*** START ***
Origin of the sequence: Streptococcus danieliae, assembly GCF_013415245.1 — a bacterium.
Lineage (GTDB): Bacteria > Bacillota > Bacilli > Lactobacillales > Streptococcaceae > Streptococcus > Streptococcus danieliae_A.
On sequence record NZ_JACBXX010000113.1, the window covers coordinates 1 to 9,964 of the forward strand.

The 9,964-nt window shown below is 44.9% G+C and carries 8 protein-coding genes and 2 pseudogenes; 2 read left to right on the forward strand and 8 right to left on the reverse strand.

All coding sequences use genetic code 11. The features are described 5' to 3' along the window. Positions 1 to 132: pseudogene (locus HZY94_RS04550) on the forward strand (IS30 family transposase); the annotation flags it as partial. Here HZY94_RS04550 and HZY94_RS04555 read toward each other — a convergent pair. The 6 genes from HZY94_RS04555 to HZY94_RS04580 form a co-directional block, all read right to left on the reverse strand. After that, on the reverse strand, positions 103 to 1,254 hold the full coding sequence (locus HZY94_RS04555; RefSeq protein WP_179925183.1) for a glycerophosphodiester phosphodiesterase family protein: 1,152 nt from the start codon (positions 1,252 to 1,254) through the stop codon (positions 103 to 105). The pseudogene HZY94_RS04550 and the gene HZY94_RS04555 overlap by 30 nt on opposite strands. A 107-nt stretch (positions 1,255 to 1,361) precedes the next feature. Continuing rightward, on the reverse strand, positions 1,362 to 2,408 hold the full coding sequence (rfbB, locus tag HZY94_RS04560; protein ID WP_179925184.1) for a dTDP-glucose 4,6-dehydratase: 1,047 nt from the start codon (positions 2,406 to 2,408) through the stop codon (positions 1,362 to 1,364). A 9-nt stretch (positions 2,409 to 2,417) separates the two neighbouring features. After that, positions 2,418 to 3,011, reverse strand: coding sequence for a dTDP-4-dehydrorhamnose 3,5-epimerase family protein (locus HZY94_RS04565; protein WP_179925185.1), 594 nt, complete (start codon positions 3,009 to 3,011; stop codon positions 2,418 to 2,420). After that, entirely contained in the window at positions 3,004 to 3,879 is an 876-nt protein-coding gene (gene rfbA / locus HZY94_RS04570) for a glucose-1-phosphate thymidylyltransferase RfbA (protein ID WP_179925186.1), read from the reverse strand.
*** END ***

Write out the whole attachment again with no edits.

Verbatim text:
Origin of the sequence: Streptococcus danieliae, assembly GCF_013415245.1 — a bacterium.
Lineage (GTDB): Bacteria > Bacillota > Bacilli > Lactobacillales > Streptococcaceae > Streptococcus > Streptococcus danieliae_A.
On sequence record NZ_JACBXX010000113.1, the window covers coordinates 1 to 9,964 of the forward strand.

The 9,964-nt window shown below is 44.9% G+C and carries 8 protein-coding genes and 2 pseudogenes; 2 read left to right on the forward strand and 8 right to left on the reverse strand.

All coding sequences use genetic code 11. The features are described 5' to 3' along the window. Positions 1 to 132: pseudogene (locus HZY94_RS04550) on the forward strand (IS30 family transposase); the annotation flags it as partial. Here HZY94_RS04550 and HZY94_RS04555 read toward each other — a convergent pair. The 6 genes from HZY94_RS04555 to HZY94_RS04580 form a co-directional block, all read right to left on the reverse strand. After that, on the reverse strand, positions 103 to 1,254 hold the full coding sequence (locus HZY94_RS04555; RefSeq protein WP_179925183.1) for a glycerophosphodiester phosphodiesterase family protein: 1,152 nt from the start codon (positions 1,252 to 1,254) through the stop codon (positions 103 to 105). The pseudogene HZY94_RS04550 and the gene HZY94_RS04555 overlap by 30 nt on opposite strands. A 107-nt stretch (positions 1,255 to 1,361) precedes the next feature. Continuing rightward, on the reverse strand, positions 1,362 to 2,408 hold the full coding sequence (rfbB, locus tag HZY94_RS04560; protein ID WP_179925184.1) for a dTDP-glucose 4,6-dehydratase: 1,047 nt from the start codon (positions 2,406 to 2,408) through the stop codon (positions 1,362 to 1,364). A 9-nt stretch (positions 2,409 to 2,417) separates the two neighbouring features. After that, positions 2,418 to 3,011, reverse strand: coding sequence for a dTDP-4-dehydrorhamnose 3,5-epimerase family protein (locus HZY94_RS04565; protein WP_179925185.1), 594 nt, complete (start codon positions 3,009 to 3,011; stop codon positions 2,418 to 2,420). After that, entirely contained in the window at positions 3,004 to 3,879 is an 876-nt protein-coding gene (gene rfbA / locus HZY94_RS04570) for a glucose-1-phosphate thymidylyltransferase RfbA (protein ID WP_179925186.1), read from the reverse strand.